Bloody Mountain
June 30, 2020
21.6 miles, +6,700’
For day three of my “week of peaks” I was set on getting to the summit of Bloody Mountain. Knowing that I couldn’t drive all the way up the Laurel Lakes road, I planned an alternate route from Convict Lake that headed up past Lake Dorothy and Lake Genevieve to the saddle between Bloody Mountain and Laurel Mountain, then climbed Bloody Mountain via the class 2 northeast ridge. It would be a big day, 18-ish miles with many thousands of feet of climbing, so I started a bit earlier, hitting the trail around 7.
Sunrise on the impressive north face of Mount Morrison.
The hike up Convict Creek was no trouble, a little bit cold. The bridge across is still out, but the crossing was quite easy, I managed to keep my shoes on and feet dry.
Red Slate Mountain from Mildred Lake. I tried to follow the trail around the south side of the lake, as indicated on the USGS map, but it disappeared in the marsh, leaving me stomping through the wet grass. I gave up on trying to keep my feet dry after a little bit and headed straight across.
I also had a little trouble finding where the trail climbed from Mildred Lake, though I eventually found an eroding path up the slope. Before long I was walking past the impressively large Lake Dorothy, up again to Lake Genevieve, and thrashing through willows at the creek crossing at the lake’s outlet.
Mount Baldwin through the trees.
Lake Genevieve and the high peaks around it as I started the wraparound climb to the saddle between Bloody Mountain and Laurel Mountain.
The climb up the northeast ridge follows a well-worn use trail.
Lake Genevieve and Edith Lake from the northeast ridge of Bloody Mountain.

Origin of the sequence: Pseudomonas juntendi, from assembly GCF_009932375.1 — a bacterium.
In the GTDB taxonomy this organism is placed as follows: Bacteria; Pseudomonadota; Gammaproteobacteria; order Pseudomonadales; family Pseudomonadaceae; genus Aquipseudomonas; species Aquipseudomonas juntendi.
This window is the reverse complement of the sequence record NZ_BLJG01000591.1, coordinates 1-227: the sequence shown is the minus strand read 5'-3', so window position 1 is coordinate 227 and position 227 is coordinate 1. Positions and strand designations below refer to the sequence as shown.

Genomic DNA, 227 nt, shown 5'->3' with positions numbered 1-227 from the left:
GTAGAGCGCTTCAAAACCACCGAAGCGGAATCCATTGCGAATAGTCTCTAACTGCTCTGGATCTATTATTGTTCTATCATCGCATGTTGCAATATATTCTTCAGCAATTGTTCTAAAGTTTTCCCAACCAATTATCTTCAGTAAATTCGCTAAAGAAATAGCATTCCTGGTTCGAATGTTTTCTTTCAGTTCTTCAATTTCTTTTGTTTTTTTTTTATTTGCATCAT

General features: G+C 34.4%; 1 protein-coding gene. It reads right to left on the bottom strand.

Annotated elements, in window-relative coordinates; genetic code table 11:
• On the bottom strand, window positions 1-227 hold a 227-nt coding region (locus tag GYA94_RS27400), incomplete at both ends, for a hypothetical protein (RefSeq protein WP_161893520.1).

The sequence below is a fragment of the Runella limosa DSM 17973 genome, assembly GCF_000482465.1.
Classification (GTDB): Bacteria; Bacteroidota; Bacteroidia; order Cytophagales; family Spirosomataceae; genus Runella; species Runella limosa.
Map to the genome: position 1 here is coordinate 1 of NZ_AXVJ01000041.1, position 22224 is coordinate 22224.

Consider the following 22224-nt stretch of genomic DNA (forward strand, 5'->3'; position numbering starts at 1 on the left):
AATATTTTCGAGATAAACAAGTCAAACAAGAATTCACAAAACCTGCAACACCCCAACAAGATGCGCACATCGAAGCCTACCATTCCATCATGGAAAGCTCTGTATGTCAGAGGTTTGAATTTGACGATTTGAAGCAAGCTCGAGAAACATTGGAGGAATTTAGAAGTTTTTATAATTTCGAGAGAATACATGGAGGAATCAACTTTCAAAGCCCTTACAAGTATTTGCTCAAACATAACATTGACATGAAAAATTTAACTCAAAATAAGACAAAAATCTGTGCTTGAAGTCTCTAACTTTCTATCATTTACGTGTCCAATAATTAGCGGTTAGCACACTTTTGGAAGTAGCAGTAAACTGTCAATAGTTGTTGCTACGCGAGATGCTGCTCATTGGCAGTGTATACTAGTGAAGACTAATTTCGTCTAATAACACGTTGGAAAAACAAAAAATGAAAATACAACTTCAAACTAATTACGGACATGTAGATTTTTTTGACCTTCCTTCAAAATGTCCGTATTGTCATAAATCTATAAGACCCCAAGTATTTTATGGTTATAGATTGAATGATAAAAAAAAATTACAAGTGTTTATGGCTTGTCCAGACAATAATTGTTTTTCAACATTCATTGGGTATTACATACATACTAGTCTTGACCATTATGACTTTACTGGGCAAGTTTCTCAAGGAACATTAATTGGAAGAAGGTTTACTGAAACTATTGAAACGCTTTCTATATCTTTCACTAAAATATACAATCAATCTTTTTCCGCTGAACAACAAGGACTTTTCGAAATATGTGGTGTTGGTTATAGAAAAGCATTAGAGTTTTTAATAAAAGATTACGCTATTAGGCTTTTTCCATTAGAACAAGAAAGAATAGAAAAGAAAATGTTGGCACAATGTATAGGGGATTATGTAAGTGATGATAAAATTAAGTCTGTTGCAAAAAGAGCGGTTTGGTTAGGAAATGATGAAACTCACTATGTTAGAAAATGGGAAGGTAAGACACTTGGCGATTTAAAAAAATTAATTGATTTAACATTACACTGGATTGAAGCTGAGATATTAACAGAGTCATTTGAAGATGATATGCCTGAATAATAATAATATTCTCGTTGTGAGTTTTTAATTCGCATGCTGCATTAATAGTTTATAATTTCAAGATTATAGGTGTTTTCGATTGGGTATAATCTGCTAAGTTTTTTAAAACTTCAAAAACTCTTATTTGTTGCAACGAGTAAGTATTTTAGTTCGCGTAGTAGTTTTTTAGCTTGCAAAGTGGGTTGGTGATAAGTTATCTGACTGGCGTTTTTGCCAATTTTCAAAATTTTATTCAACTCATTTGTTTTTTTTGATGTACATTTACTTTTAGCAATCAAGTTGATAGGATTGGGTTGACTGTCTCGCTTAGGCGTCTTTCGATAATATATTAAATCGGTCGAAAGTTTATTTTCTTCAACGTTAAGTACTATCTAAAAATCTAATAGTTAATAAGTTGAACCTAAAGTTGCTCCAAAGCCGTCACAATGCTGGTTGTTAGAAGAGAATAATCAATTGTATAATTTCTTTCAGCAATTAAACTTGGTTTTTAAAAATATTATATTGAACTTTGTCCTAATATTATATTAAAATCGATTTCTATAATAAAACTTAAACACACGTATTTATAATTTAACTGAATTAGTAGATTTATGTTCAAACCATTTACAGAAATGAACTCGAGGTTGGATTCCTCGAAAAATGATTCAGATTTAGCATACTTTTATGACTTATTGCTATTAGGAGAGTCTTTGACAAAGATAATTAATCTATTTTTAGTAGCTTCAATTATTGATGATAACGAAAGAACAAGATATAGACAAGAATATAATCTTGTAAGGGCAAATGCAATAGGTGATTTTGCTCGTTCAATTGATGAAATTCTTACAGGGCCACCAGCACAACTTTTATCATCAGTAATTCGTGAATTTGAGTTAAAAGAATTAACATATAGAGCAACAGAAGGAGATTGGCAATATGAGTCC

Red Slate Mountain and its impressive North Couloir.
More views from the summit. I could see the Ritter and Clark Ranges to the north, and Donohue Pass and Mount Lyell.
My GPS indicated I had already over 12 miles by the time I reached the summit. I wasn’t too keen to follow the circuitous route back down the ridge and around to Lake Genevieve, plus I had a good view of the south slope on my way up, so I decided to try and descend that way directly to Cloverleaf Lake. I figured if it went it would save me an hour or so on the way back.
The view of the Northeast Ridge, and Laurel Mountain behind, from the summit.
Views on the way down Bloody Mountain.
The descent was actually quite easy. The rock was small and loose, making for easy plunge stepping. About two-thirds of the way down I had to cross a band of white rock that was more solid. This actually made it more difficult because the loose rock settled on the more solid white rock, so I had to carefully downclimb through a slot with loose marbles on top of all of the solid rock.
The view back up the South Slope that I descended. I came through the narrow gully in the white rock rather than following the red rocks to climbers right because I thought it’d be better to downclimb semi-solid rock than try to walk across loose rock on top of a cliff. I wouldn’t recommend this as an ascent route for this peak.
Bloody Mountain above Lake Genevieve. I stopped for a snack and to soak my feet in the lake. It was quite a beautiful spot with no people, no bugs, warm sunshine, and cool alpine lake water.
Bloody Mountain high above. The route I came down is at far left, where the white rocks are.
As I descended, some small clouds came in and made some nice light conditions. Here’s Mount Baldwin, Red Slate Peak, and the valley through which Convict Creek runs from above.
Mount Baldwin again.
A beautiful view of the crest from the enormous Dorothy Lake.
Red Slate Peak again.
On my way down, I found the new route around Mildred Lake. It follows the trail as marked down the slope to the southwest of the lake, and then cuts hard north around the north side of the lake. There’s a bridge over the lake outlet. This is all visible on Google Maps satellite view, so if you do a bit of research you’ll find it. Or you can try to follow the mapped trail and stomp around in the marsh for a while.
Final views of Red Slate before disappearing into the canyon.
Convict Creek flowing down towards the popular lake below.
Mount Morrison through some junipers.
The afternoon light was better for photos in the canyon.
Mount Morrison, high above Convict Lake.
When I got back to the condo in the evening, I mapped my hike again and realized that it would have been much easier to just walk up the Laurel Lakes Road from the difficult spot to the pass than to follow the route I took (4.8 miles / +3,000’ vs 9.4 miles / +4,300’ one way). That would have saved me several hours of this hike, but I wouldn’t have gotten to enjoy the lovely lakes in the basin above. Oh well!